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Arts and Entertainment

Robert Englund Says We're Ready For A Gay 'Nightmare On Elm Street 2'

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Actor Robert England is perhaps best known as Freddy Krueger, a true horror icon who can kill you in your dreams. In a recent interview, he talked about the gay subtext of the franchise—in particular, the second film.Nightmare on Elm Street villain Freddy Krueger is a ghostly serial killer who finds his victim in their dreams and kills them with a glove that gives the wearer knife-fingers. England, who is straight, told The Advocate that he first noticed that Nightmare might have a gay following when he saw several drag queens portraying Heather Langenkamp's Nancy Thompson, one of the teenagers that Krueger terrorized in the 1984 flick.

"Full drag, in the pajamas with the embroidery, and the white streak in the hair. It was fabulous!" Englund said.

But it's the second film A Nightmare on Elm Street Part 2: Freddy's Revenge that contains the gay subtext.

In this film, a male teenager named Jesse moves into Nancy's former home, only to be tormented by Freddy, too. Jesse was played by Mark Patton, who is gay, but closeted at the time. Jesse's role is one that is frequently assigned to a woman in slasher flicks—he's frequently seen running around shrieking, his shirt half-open.

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Screenwriter David Chaskin admitted that he had intentionally added some gay subtext to the script in the documentary Never Sleep Again: The Elm Street Legacy, but had previously attributed the gay subtext to Patton's acting, not his work.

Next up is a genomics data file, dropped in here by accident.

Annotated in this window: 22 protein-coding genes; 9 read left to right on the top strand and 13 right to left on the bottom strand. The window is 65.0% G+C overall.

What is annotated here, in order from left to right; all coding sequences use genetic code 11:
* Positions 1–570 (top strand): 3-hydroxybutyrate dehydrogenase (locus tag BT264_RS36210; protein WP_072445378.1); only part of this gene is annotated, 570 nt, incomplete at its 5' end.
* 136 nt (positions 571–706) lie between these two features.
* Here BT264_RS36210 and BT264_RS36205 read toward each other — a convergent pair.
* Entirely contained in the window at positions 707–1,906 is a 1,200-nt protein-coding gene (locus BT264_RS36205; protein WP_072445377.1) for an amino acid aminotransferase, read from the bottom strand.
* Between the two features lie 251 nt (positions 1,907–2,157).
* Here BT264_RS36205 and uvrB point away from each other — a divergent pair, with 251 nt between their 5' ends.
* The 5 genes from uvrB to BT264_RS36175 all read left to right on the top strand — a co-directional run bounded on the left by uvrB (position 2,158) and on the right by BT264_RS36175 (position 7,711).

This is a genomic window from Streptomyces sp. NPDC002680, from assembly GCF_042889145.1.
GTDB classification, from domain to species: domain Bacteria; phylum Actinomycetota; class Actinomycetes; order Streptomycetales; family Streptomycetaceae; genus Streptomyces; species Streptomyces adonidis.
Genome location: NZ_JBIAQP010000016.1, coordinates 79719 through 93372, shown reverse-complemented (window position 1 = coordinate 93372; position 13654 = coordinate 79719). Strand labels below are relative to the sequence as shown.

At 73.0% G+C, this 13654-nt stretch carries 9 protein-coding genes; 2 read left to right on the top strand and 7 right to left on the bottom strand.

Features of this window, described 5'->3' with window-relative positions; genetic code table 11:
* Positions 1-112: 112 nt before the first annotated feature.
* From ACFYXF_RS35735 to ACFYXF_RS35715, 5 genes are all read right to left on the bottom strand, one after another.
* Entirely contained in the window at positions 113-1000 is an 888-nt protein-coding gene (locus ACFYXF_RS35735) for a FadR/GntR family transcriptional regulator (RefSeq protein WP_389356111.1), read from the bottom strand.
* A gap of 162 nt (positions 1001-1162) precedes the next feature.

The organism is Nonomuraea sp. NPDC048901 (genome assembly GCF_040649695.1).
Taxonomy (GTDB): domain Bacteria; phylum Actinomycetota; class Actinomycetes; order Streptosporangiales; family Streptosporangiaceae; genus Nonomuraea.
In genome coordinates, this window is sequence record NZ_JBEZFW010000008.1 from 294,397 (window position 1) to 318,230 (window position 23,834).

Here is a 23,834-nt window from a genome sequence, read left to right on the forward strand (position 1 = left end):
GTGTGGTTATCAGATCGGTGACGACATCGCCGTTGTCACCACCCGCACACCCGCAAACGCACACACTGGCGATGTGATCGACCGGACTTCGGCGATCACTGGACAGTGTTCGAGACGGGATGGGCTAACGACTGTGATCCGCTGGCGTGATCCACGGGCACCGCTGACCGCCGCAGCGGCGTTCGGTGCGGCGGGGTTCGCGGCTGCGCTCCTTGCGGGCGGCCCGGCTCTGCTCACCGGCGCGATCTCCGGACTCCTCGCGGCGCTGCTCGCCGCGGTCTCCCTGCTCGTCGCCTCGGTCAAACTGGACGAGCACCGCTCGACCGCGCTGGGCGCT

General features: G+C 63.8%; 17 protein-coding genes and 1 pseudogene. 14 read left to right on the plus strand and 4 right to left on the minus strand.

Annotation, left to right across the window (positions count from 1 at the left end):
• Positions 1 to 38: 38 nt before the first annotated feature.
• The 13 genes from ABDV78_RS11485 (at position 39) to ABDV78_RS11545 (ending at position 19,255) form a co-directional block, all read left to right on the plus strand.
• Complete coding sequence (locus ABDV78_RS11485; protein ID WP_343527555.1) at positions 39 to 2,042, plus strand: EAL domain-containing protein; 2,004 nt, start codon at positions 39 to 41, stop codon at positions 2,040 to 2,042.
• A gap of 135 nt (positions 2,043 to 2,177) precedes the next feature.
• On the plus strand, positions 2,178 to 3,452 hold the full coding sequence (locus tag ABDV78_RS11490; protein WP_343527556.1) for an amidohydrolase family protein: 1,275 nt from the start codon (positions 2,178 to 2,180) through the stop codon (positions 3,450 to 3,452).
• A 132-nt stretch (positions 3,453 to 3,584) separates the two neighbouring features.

"My interpretation of what Freddy was doing throughout the film was that he was picking up on that subtext on the boy's latency. He was exploiting that and testing Mark's character with it," Englund said.

Some of the film's team claimed to not have noticed it, but Englund told The Advocate, "I was aware of it and I think people were more aware of it than they disclose now."

He points to scenes like the one where Jesse gets into his friend Grady's bed—the two met while wrestling during P.E., during which Grady pulls Jesse's pants down. Jesse gets into Grady's bed to tell him he's scared after Freddy interrupts Jesse's attempt to make out with his female love interest, Lisa.

And there's another scene where Freddy almost seductively touches Jesse's mouth with his blade—which Englund said was perhaps an "oral sex innuendo." There's also the part where Jesse runs into the abrasive P.E. class instructor while wandering around downtown in—of all places—a gay S&M leather club.

Another installment of the Nightmare franchise was released in 2010, a reboot of the original that received mostly mediocre or poor reviews from critics. Englund hopes the next Nightmare reboot will revisit the second film and explore the relationship between Jesse and Grady and Jesse coming out as he fights the monster.

"I'd like to see a new film going where the original logically leads. I certainly think audiences are ready for that," Englund said.

Patton walked away from his acting dreams for many year following the film after he almost landed a role on a CBS show in 1987 where he would play a gay character. Patton told HIVPlusMag, "They began to ask me if I would be comfortable playing a gay character and telling people I was straight if they began to question my sexuality? I remember looking around that table and I knew every one of those men were gay. All I could think about was how everyone I knew was dying from AIDS and we were having this bullshit conversation. My heart just broke and that was the line for me. I knew I would never be able to do what they were asking, so I walked away from Hollywood and decided to move on to a place where it was totally acceptable to be gay.”

There's a Kickstarter in the works to fund a documentary about the film and Patton called Scream Queen! My Nightmare on Elm Street.